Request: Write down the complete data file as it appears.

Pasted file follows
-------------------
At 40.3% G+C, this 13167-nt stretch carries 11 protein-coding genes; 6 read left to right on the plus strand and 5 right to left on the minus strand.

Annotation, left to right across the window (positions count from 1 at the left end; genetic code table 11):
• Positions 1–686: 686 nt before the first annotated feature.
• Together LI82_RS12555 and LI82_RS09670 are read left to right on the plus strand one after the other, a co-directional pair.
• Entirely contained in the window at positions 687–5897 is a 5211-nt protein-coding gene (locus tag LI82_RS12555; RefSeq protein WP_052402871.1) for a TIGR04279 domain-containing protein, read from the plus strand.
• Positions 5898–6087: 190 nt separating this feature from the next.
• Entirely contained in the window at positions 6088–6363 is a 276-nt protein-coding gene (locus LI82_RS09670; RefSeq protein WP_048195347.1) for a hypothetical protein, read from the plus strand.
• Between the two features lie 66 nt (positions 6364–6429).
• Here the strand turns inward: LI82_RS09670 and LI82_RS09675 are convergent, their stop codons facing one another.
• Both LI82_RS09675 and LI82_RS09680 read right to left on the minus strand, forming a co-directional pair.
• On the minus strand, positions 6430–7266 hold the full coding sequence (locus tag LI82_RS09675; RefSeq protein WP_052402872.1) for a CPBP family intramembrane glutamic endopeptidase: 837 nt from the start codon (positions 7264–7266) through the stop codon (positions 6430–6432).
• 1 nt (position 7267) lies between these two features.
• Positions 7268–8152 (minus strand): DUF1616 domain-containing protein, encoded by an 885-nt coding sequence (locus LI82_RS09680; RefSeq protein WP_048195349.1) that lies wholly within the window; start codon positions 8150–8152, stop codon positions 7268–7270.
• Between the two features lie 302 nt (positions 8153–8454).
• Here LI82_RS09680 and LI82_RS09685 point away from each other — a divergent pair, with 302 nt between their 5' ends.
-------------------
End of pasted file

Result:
At 40.3% G+C, this 13167-nt stretch carries 11 protein-coding genes; 6 read left to right on the plus strand and 5 right to left on the minus strand.

Annotation, left to right across the window (positions count from 1 at the left end; genetic code table 11):
• Positions 1–686: 686 nt before the first annotated feature.
• Together LI82_RS12555 and LI82_RS09670 are read left to right on the plus strand one after the other, a co-directional pair.
• Entirely contained in the window at positions 687–5897 is a 5211-nt protein-coding gene (locus tag LI82_RS12555; RefSeq protein WP_052402871.1) for a TIGR04279 domain-containing protein, read from the plus strand.
• Positions 5898–6087: 190 nt separating this feature from the next.
• Entirely contained in the window at positions 6088–6363 is a 276-nt protein-coding gene (locus LI82_RS09670; RefSeq protein WP_048195347.1) for a hypothetical protein, read from the plus strand.
• Between the two features lie 66 nt (positions 6364–6429).
• Here the strand turns inward: LI82_RS09670 and LI82_RS09675 are convergent, their stop codons facing one another.
• Both LI82_RS09675 and LI82_RS09680 read right to left on the minus strand, forming a co-directional pair.
• On the minus strand, positions 6430–7266 hold the full coding sequence (locus tag LI82_RS09675; RefSeq protein WP_052402872.1) for a CPBP family intramembrane glutamic endopeptidase: 837 nt from the start codon (positions 7264–7266) through the stop codon (positions 6430–6432).
• 1 nt (position 7267) lies between these two features.
• Positions 7268–8152 (minus strand): DUF1616 domain-containing protein, encoded by an 885-nt coding sequence (locus LI82_RS09680; RefSeq protein WP_048195349.1) that lies wholly within the window; start codon positions 8150–8152, stop codon positions 7268–7270.
• Between the two features lie 302 nt (positions 8153–8454).
• Here LI82_RS09680 and LI82_RS09685 point away from each other — a divergent pair, with 302 nt between their 5' ends.